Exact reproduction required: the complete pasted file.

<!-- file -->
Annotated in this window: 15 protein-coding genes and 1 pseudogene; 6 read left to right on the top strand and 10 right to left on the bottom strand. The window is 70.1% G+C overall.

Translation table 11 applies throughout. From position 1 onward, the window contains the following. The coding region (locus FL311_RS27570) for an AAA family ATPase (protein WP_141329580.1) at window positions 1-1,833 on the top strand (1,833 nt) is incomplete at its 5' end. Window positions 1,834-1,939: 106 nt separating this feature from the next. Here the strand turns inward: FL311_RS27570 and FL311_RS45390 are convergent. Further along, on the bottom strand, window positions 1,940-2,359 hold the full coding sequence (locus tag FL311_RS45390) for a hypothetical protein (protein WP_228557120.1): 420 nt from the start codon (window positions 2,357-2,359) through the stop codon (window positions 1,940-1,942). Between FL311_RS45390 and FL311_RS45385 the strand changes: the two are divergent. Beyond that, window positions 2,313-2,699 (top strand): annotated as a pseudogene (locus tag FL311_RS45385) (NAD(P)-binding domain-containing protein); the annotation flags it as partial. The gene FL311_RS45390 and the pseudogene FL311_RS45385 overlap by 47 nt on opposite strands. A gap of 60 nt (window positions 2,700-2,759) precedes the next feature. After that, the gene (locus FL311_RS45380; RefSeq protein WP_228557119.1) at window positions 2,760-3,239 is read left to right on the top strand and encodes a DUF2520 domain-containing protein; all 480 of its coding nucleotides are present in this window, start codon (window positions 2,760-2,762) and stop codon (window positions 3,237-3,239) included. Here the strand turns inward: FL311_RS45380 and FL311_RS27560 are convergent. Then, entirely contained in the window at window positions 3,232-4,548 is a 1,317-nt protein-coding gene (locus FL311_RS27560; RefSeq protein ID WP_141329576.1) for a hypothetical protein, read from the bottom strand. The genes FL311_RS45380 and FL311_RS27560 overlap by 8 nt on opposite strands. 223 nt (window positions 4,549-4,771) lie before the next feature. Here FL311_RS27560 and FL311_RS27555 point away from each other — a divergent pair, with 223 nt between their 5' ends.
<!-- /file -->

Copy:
Annotated in this window: 15 protein-coding genes and 1 pseudogene; 6 read left to right on the top strand and 10 right to left on the bottom strand. The window is 70.1% G+C overall.

Translation table 11 applies throughout. From position 1 onward, the window contains the following. The coding region (locus FL311_RS27570) for an AAA family ATPase (protein WP_141329580.1) at window positions 1-1,833 on the top strand (1,833 nt) is incomplete at its 5' end. Window positions 1,834-1,939: 106 nt separating this feature from the next. Here the strand turns inward: FL311_RS27570 and FL311_RS45390 are convergent. Further along, on the bottom strand, window positions 1,940-2,359 hold the full coding sequence (locus tag FL311_RS45390) for a hypothetical protein (protein WP_228557120.1): 420 nt from the start codon (window positions 2,357-2,359) through the stop codon (window positions 1,940-1,942). Between FL311_RS45390 and FL311_RS45385 the strand changes: the two are divergent. Beyond that, window positions 2,313-2,699 (top strand): annotated as a pseudogene (locus tag FL311_RS45385) (NAD(P)-binding domain-containing protein); the annotation flags it as partial. The gene FL311_RS45390 and the pseudogene FL311_RS45385 overlap by 47 nt on opposite strands. A gap of 60 nt (window positions 2,700-2,759) precedes the next feature. After that, the gene (locus FL311_RS45380; RefSeq protein WP_228557119.1) at window positions 2,760-3,239 is read left to right on the top strand and encodes a DUF2520 domain-containing protein; all 480 of its coding nucleotides are present in this window, start codon (window positions 2,760-2,762) and stop codon (window positions 3,237-3,239) included. Here the strand turns inward: FL311_RS45380 and FL311_RS27560 are convergent. Then, entirely contained in the window at window positions 3,232-4,548 is a 1,317-nt protein-coding gene (locus FL311_RS27560; RefSeq protein ID WP_141329576.1) for a hypothetical protein, read from the bottom strand. The genes FL311_RS45380 and FL311_RS27560 overlap by 8 nt on opposite strands. 223 nt (window positions 4,549-4,771) lie before the next feature. Here FL311_RS27560 and FL311_RS27555 point away from each other — a divergent pair, with 223 nt between their 5' ends.